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SCOTUS to Decide “Catch-22” or “You Only Have Yourself to Blame” Redistricting Case

Is the North Carolina legislature in a “Catch-22” or are its problems entirely of its own making? The Supreme Court might weigh in on these questions in McCrory v. Harris.

McCrory v. Harris is a typical redistricting case in at least two respects. First, it raises so many legal issues that it is impossible to know what the Supreme Court will focus on. Second, beyond all the technical legal arguments, plaintiffs’ fundamental objection to the redistricting plan is familiar:  they claim the legislature packed minority voters into safe minority districts under the guise of complying with the Voting Right Act (VRA) to reduce minority voters’ influence in other districts. North Carolina claims it is caught in a “Catch-22.” Continue reading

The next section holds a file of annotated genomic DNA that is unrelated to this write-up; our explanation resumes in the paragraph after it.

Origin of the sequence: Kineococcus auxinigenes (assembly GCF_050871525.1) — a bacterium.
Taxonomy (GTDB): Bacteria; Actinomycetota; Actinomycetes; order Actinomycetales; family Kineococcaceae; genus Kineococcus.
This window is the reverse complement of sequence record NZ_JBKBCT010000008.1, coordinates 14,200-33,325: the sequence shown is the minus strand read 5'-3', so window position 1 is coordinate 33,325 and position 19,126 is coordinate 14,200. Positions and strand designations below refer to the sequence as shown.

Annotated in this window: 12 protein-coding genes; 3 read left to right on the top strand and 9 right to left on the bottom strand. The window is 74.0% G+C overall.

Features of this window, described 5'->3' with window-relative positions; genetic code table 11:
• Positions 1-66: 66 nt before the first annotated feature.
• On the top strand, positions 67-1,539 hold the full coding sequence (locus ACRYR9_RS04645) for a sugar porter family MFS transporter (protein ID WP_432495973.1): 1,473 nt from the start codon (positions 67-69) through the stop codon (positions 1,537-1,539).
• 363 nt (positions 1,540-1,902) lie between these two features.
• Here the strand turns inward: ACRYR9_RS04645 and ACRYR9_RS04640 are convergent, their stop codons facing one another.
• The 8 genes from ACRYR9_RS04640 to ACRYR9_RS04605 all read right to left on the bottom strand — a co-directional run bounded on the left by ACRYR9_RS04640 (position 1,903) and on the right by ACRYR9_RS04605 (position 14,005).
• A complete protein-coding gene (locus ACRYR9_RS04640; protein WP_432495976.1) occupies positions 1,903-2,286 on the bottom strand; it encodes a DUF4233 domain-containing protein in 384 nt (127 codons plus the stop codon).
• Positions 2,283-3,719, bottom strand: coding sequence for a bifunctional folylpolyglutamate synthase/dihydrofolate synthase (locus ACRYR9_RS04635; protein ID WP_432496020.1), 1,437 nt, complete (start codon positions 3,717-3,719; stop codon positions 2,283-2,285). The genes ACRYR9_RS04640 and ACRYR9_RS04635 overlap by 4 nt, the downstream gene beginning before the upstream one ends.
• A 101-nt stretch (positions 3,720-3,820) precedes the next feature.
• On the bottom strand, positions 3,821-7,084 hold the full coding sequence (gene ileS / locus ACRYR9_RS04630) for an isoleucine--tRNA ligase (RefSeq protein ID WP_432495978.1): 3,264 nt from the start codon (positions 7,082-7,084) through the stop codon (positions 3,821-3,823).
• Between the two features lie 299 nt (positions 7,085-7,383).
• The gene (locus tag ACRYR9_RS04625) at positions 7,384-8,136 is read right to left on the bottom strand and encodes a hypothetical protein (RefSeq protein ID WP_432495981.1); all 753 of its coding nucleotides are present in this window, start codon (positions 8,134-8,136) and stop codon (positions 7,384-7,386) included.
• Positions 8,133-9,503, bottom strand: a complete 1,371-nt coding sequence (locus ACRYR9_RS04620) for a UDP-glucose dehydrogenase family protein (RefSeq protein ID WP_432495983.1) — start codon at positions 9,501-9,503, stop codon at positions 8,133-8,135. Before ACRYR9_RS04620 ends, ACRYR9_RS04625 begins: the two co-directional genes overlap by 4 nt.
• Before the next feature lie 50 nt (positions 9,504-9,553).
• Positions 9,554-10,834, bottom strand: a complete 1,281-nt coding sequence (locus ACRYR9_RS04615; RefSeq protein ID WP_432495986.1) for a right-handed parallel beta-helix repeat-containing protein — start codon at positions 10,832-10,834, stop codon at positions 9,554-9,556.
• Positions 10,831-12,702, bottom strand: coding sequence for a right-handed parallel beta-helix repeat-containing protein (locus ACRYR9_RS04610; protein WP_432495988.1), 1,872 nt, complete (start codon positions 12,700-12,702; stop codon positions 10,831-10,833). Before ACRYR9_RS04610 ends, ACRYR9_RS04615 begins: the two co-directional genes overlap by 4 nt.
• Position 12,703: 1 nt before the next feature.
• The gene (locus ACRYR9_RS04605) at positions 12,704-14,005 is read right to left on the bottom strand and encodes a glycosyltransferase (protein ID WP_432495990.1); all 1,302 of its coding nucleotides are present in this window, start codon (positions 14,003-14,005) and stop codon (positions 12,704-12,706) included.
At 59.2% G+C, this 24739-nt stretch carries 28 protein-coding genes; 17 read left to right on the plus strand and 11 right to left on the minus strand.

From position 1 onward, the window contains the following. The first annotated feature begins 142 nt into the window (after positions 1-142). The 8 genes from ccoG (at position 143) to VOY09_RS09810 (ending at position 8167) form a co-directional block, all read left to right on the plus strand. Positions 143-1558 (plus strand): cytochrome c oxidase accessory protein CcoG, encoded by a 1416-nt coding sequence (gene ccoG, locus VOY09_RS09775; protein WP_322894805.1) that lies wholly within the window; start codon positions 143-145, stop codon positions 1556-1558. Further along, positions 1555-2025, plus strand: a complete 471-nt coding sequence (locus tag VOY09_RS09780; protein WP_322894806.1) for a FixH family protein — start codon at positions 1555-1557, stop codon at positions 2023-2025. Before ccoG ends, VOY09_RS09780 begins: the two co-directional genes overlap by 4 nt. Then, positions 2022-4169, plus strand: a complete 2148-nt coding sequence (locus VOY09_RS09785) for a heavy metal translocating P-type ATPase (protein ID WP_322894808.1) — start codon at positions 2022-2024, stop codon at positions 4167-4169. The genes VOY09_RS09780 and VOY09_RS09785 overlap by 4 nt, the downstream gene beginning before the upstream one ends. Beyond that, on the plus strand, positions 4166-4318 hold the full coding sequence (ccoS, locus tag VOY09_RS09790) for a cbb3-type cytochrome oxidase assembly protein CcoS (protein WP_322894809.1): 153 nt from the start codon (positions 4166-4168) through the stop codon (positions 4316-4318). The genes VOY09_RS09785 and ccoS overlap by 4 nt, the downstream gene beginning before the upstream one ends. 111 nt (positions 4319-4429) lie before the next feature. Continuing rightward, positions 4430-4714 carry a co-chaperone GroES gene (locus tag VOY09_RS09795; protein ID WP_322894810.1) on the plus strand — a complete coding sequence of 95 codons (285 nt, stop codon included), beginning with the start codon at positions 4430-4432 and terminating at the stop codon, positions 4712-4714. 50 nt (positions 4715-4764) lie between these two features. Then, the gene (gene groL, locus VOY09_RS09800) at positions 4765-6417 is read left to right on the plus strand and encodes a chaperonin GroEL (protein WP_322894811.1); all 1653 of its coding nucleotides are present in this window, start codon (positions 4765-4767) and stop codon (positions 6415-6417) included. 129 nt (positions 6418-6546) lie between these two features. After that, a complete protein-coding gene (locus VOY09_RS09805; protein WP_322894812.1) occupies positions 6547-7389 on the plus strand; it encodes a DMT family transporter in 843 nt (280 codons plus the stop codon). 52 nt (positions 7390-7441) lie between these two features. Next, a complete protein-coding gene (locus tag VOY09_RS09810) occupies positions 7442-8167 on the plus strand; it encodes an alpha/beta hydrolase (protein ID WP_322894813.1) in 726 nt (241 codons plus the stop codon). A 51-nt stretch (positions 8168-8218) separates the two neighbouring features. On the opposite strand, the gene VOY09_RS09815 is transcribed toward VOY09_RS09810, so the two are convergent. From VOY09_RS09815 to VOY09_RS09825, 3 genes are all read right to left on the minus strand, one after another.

Supreme Court Rules Against Jails in Excessive Force Case

In Kingsley v. Hendrickson the Supreme Court held 5-4 that to prove an excessive force claim a pretrial detainee must show that the officer’s force was objectively unreasonable, rejecting the subjectively unreasonable standard that is more deferential to law enforcement. The State and Local Legal Center (SLLC) filed an amicus brief in this case arguing for a subjective standard. As a result of this ruling it will be easier for pretrial detainees to bring successful excessive force claims against corrections officers.   Continue reading